My study is orientated to the Early Pottery Use among Hunter-Gatherers around the Baltic, with the aim to contribute to a better understanding of the underlying factors that triggered the uptake of ceramics in the region. My way to tackle this archaeological problem and generate the necessary sets of data is to target the earliest pottery traditions and to analyze the organic residues left by the processed natural products, with a focus on the fatty (lipid) components. To identify the original sources, molecular and isotopic analytical methods are employed, namely, gas chromatography - mass spectrometry (GC-MS) and gas chromatography - combustion - isotope ratio mass spectrometry (GC-c-IRMS).
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Extraction and derivatization of absorbed lipid residues from very small and very old samples of ceramic potsherds for molecular analysis by gas chromatography-mass spectrometry (GC-MS) and single compound stable carbon isotope analysis by gas chromatography-combustion-isotope ratio mass spectrometry (GC-C-IRMS)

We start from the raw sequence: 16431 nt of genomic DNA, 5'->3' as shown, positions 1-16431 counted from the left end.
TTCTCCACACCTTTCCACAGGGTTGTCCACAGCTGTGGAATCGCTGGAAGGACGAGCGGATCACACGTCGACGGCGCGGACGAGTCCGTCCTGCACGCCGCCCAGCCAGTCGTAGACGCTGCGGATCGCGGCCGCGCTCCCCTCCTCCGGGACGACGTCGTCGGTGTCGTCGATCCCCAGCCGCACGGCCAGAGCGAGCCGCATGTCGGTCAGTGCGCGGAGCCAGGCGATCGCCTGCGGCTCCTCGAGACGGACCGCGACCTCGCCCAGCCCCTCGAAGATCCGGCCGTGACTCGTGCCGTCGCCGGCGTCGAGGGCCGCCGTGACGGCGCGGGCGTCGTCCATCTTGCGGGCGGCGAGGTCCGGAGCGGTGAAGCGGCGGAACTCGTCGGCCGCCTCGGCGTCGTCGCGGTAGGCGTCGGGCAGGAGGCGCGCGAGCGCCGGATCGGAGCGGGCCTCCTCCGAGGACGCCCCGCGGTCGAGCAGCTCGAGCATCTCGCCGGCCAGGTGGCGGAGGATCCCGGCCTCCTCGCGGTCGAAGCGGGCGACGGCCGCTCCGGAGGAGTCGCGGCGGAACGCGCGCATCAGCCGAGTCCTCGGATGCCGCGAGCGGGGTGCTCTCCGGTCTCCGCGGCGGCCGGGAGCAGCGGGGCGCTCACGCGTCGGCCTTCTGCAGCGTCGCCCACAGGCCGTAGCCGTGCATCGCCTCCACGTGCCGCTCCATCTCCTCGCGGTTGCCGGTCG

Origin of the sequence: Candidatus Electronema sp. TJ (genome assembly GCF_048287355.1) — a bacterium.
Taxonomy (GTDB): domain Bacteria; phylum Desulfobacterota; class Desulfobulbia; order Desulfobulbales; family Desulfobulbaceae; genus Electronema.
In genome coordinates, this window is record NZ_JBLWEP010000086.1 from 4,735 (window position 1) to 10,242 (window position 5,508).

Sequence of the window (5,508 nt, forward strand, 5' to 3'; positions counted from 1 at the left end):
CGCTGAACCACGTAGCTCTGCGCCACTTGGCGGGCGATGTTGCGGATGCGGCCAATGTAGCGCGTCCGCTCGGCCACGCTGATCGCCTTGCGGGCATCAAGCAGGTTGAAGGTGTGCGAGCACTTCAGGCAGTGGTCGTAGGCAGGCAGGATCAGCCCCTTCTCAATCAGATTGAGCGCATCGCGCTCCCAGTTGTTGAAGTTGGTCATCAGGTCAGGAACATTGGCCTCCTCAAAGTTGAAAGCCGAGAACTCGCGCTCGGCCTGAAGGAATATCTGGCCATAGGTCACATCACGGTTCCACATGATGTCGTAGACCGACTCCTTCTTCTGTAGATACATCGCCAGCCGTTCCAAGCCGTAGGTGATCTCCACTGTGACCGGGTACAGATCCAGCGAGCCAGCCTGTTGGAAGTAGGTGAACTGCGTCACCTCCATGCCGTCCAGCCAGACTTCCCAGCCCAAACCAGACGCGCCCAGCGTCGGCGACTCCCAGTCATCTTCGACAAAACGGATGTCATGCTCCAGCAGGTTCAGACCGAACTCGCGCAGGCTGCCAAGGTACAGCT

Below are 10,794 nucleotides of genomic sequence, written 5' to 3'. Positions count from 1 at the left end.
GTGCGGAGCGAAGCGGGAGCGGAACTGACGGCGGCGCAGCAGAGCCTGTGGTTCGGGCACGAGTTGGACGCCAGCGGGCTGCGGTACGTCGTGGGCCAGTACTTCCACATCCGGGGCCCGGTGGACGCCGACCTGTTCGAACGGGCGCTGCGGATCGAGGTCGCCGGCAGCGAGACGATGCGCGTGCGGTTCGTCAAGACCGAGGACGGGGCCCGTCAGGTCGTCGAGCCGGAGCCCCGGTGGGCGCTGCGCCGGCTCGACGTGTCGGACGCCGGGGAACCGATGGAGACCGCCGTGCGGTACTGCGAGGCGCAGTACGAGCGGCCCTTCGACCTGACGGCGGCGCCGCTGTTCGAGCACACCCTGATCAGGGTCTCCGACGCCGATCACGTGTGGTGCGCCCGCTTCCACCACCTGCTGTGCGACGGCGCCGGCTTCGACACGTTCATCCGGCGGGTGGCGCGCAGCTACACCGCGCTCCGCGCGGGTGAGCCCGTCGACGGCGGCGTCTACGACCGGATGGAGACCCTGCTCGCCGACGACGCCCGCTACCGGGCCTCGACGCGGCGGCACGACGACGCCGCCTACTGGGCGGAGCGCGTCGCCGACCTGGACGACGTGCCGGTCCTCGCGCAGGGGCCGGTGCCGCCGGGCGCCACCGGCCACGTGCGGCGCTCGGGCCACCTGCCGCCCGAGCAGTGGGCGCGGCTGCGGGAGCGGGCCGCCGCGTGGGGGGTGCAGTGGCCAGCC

2015. Vasiliki Papakosta (et al.). Microchemical journal (Print) 123, 196-200Artikel
Lipid residue analysis has become a common technique for the identification of the organic residues remaining from resources processed in archaeological ceramic vessels. However, recovery of lipids from the vessels can be problematic in cases of high age and/or very small sample amounts. Here we show that acid-catalyzed direct extraction and methylation offers an efficient way to obtain enough fatty acids for quantification and stable carbon isotope analysis. We compared this technique with the more conventional technique of ultrasonically aided solvent extraction followed by silylation, which gave no measurable yields. Both techniques were applied on the absorbed residues of six extremely small sample amounts of less than 0.1 g of ceramic powder each from the Sankakuyama I site, Kyushu, South Japan (~13,900-13,300 cal BP). They belong to one of the oldest so far reported pottery traditions in the world, the Japanese Incipient Jōmon. δ13C analysis of the identified target C16:0 and C18:0 fatty acids indicated that the examined vessels were used for food-processing purposes, pointing to a significant contribution of terrestrial animal sources in the residues.